Cryptoinflation and cryptospeculation
First, let’s look at mainstream adoption and inflation. One of the marvels of the economic world is that we can use almost anything as currency as long as everyone agrees that it is it. (That’s why it’s called fiat money, not from that car maker but from fiat = latin for let there be… money.) For instance, if it weren’t so cumbersome to carry them around, we could create a payment system solely based on Picasso paintings —but at one point we would also have to start cutting them to pieces. Bitcoin is the radical implementation of that idea. If we once accepted that only governments can issue fiat money, we now have to accept that pseudonymous figures on the internet can do the same, and by virtue of accepting that Bitcoin works as currency we can use it as currency. We simply have to believe that if we accept Bitcoin as payment, someone will eventually take them off our hands at the same or a higher valuation.
Technology adoption processes, as Zvi Griliches discovered and Geoffrey Moore popularized, tend to follow a simple S-shaped curve (a sigmoid): a slow ramp-up when only early adopters buy into the technology, a phase of fast growth (scaling up) when the mainstream joins in, and finally a longer residual adoption phase when the technology stragglers catch up. This curve more or less assume stable or falling prices for the technology — as is to be expected when it’s produced in increasing numbers. The curve can get a bit more complicated if prices increase during the scale-up due to supply shortages — sometimes companies get caught by surprise. But what happens when the price itself is the commodity?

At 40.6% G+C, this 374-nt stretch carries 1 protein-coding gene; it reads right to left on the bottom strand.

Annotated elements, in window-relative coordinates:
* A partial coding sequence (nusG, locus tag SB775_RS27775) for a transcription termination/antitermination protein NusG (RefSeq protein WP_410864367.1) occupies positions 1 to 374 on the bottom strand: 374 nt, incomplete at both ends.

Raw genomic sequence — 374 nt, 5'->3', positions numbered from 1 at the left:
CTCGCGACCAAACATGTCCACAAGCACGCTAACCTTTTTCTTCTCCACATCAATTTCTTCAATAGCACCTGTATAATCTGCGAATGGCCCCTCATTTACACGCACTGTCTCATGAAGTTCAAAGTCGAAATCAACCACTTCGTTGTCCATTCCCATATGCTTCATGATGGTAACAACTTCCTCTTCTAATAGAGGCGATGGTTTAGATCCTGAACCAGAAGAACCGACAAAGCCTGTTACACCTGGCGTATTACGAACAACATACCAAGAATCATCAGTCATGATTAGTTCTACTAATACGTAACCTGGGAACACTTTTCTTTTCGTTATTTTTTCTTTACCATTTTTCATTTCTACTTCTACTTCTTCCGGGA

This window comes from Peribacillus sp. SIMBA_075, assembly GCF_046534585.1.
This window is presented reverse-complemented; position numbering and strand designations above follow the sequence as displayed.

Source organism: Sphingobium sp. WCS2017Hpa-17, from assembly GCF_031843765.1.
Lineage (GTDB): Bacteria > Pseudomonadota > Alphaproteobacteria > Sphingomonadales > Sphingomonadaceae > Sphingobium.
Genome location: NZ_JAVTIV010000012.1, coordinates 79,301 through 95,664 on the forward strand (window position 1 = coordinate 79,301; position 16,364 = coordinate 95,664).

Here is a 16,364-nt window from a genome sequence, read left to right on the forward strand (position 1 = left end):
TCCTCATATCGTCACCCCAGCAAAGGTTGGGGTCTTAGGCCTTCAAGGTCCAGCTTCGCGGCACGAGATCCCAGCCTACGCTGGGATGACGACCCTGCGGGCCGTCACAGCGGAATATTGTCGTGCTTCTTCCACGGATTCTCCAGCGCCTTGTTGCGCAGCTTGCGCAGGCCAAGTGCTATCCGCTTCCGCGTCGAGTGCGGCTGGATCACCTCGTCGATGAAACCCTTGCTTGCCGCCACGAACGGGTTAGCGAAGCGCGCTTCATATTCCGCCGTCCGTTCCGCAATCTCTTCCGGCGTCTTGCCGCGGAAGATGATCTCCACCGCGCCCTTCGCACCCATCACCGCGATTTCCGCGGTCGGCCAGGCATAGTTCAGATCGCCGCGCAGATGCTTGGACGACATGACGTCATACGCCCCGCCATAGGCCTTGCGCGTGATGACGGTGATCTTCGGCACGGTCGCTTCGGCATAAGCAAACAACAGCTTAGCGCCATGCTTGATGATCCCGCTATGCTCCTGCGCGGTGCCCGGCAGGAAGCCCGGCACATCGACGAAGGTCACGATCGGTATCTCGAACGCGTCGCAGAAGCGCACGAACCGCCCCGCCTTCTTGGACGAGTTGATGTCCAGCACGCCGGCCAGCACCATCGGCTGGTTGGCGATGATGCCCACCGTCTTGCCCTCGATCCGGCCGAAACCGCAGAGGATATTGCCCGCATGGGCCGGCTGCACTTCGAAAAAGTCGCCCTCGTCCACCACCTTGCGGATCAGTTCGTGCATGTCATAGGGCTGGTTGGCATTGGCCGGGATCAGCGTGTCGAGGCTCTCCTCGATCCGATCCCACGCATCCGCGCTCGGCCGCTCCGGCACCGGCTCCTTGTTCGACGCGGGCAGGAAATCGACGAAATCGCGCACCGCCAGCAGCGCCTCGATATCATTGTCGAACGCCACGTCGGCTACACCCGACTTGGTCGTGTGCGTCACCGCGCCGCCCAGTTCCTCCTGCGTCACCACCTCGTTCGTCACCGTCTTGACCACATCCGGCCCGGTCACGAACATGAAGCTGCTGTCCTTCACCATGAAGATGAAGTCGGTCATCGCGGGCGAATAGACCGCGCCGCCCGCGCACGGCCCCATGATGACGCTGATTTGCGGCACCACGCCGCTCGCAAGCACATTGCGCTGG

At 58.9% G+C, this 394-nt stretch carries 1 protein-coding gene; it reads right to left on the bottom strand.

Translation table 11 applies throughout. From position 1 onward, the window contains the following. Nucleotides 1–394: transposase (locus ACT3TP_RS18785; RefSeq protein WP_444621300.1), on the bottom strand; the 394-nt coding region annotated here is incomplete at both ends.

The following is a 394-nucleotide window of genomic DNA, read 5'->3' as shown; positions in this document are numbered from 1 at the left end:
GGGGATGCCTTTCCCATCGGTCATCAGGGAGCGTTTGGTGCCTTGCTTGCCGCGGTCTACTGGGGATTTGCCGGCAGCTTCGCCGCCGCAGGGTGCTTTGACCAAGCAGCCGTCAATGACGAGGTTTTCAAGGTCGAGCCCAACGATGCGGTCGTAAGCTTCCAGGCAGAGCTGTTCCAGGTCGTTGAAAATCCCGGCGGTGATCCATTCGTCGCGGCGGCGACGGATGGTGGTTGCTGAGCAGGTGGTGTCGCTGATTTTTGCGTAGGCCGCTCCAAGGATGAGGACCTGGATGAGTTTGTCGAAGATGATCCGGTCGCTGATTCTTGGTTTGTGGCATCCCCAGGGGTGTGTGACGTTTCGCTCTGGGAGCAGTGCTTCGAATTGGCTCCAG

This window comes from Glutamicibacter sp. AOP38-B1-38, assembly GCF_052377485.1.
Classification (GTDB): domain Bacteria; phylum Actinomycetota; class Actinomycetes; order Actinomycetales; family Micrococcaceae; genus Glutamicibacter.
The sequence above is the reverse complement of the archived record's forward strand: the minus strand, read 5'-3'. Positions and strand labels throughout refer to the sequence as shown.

We’re a bit in unchartered territory here and Satoshi, a computer scientist rather than an economist, clearly did not think it through. His key insight to keeping inflation under check is to artificially restrict the bitcoin supply. Miners get rewarded for running the Bitcoin system through bitcoin payments. On a very long scale these rewards get smaller and smaller until in 2140 they will cease altogether. One key control is built into the system to keep the price — technically, the exchange rate to standard non-cryptocurrencies like the Euro or US Dollar — somewhat stable: the complexity of mining (the “proof of work”) is adjusted based on supply computing power, to create roughly ten blocks in the Blockchain per minute.
In truth this does very little to keep currency speculation in check — indeed the speculative aspect of Bitcoin might be the most attractive part of the offering right now. Even though Bitcoin has gone through some wild swings in valuation — mostly due to catastrophic security breaches like the Mt. Gox disaster — it has been a boon investment to early adopters. Of the three key qualities of a currency: means of exchange, store of value, and unit of account, the second one might be the biggest driver of adoption right now, except not in the intended way: the value of Bitcoin is far from stable right now, it is almost purely speculative, driving a crypto gold rush. A gold rush, needless to say, is essentially the opposite of a piggy bank.
The problem with this is that speculative adoption is the very opposite of mainstream adoption, and this is the reason why Bitcoin as means of exchange has been rather muted so far, and Bitcoin as unit of account almost non-existent. How many companies do their accounting in Bitcoin? But the problem of this non-linearity in mainstream adoption is only to get worse if Bitcoin is adopted more and more as means of exchange. A fast scale-up will almost surely result in the fast appreciation of the exchange rate of Bitcoin, throwing a massive banner in the works of e-commerce. If e-commerce vendors then opt out because they cannot keep the volatility under control, the non-linearity in adoption will quickly take on a familiar format: the hype-disappointment cycle. By taking steps to keep inflation — the cost of goods in currency goes up— in check Satoshi has created the opposite problem: the price of his cryptocurrency vs. normal currencies has been highly inflationary.
Cryptocurrency areas and cryptotribes